Maura Giles-Watson(University of Nebraska-Lincoln)
Early Theatre, 12.2 (2009): 57-90 (paper). Article 4
The ‘Vice’ — a corrupt character frequent in early English drama — engages in mischief ranging from the benignly annoying to the outright wicked. His activities typically include subterfuge that results in the seduction of the dramatic hero, other characters, and even members of the audience. Music is a frequent device in the Vice’s project. From the standpoints of Baudrillard’s theory of seduction and of sixteenth-century and contemporary perspectives on theatrical music, improvisation, acting, and ethopoieia, this essay explores the role of singing in what Robert Weimann and Douglas Bruster term the Vice’s ‘personation’. The effect of the Vice’s musicality in the representation and achievement of seduction in plays from Mankind to Shakespeare is also considered, with particular emphasis on three intervening interludes: John Heywood’s comedy A Play of the Wether, Bale’s history play King Johan, and Pickering’s pseudo-classical revenge tragedy Horestes.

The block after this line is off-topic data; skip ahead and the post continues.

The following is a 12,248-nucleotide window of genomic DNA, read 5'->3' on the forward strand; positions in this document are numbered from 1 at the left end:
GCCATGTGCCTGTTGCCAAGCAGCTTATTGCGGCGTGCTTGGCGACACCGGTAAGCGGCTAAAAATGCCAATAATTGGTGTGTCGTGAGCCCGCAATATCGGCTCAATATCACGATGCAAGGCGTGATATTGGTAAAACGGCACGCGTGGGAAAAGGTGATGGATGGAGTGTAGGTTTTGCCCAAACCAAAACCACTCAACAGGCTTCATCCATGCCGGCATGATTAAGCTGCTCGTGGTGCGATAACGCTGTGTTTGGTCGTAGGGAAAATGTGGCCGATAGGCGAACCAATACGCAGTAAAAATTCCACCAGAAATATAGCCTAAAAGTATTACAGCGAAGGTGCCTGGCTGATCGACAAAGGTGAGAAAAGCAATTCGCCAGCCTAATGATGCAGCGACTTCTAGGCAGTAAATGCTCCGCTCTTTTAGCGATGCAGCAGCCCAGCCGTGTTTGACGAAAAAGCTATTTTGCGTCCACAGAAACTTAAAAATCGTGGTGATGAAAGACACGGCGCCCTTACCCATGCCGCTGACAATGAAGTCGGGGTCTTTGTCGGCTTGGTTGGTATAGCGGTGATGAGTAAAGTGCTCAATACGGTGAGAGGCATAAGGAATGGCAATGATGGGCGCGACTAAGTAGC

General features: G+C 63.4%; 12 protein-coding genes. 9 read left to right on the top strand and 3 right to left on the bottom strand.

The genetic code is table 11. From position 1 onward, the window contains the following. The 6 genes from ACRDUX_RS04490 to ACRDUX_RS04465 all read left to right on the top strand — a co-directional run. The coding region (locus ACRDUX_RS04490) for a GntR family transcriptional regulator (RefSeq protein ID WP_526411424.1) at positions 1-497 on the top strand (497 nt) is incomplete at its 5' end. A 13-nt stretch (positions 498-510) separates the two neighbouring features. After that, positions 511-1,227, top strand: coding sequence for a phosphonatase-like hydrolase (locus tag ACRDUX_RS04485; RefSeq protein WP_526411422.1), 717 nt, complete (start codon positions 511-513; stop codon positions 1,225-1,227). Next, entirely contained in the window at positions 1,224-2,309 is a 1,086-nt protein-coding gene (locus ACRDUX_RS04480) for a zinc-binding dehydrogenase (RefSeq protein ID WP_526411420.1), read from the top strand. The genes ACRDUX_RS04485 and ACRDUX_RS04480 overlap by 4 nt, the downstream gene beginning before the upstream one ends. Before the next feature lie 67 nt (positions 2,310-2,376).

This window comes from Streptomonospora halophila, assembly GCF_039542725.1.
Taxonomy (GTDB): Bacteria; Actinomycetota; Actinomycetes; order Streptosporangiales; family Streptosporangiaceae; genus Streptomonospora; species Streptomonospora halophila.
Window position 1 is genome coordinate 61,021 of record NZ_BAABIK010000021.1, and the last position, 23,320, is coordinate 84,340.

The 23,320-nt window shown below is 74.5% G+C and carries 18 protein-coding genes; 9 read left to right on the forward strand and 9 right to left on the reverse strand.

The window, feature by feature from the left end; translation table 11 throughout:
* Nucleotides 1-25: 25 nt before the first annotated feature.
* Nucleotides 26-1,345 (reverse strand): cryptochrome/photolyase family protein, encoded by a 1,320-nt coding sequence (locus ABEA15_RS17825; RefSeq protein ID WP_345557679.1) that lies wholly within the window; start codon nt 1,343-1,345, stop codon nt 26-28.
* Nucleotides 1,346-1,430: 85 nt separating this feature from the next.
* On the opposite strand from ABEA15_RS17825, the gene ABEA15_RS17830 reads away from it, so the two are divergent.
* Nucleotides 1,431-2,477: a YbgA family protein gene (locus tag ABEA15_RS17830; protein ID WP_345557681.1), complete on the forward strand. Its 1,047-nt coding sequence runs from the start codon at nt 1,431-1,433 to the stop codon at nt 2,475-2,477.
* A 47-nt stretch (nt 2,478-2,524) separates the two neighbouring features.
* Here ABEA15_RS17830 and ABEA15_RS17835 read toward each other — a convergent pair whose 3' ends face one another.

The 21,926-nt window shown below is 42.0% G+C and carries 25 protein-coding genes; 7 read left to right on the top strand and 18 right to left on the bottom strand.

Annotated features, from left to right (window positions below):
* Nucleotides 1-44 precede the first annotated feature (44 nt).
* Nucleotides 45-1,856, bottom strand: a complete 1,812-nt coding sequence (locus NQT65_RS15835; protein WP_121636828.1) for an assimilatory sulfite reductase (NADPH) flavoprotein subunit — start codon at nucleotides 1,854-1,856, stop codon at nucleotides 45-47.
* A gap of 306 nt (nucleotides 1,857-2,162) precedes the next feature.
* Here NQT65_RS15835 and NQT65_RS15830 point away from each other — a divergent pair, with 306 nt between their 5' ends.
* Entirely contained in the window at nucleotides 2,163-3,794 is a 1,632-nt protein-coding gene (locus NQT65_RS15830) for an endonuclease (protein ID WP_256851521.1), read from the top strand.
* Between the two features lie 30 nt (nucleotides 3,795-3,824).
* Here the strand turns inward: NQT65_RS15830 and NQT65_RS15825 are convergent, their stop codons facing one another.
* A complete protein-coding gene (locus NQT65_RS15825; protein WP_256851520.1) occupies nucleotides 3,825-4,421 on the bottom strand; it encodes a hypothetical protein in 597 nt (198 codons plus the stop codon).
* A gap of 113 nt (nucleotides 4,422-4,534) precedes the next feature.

Over the last half-century, scholars have extensively studied and debated the use and function of instrumental and vocal music in the English mystery plays, but music in the secular English interlude drama has yet to receive similar treatment. This is not without good reason: the subject of music in the interludes is fraught with ambiguity and uncertainty. Although the extant interludes contain many indications of song in the form of references, snatches, cues, stage directions, and even full song texts, very little scored music has been preserved in either manuscript or print. Richard Rastall’s observation with regard to music in early English religious drama might also be made of music in the interludes: ‘the surviving written music is only a fraction of that actually required in performance’. To be sure, absent musical scores and elided stage directions present special problems for the researcher.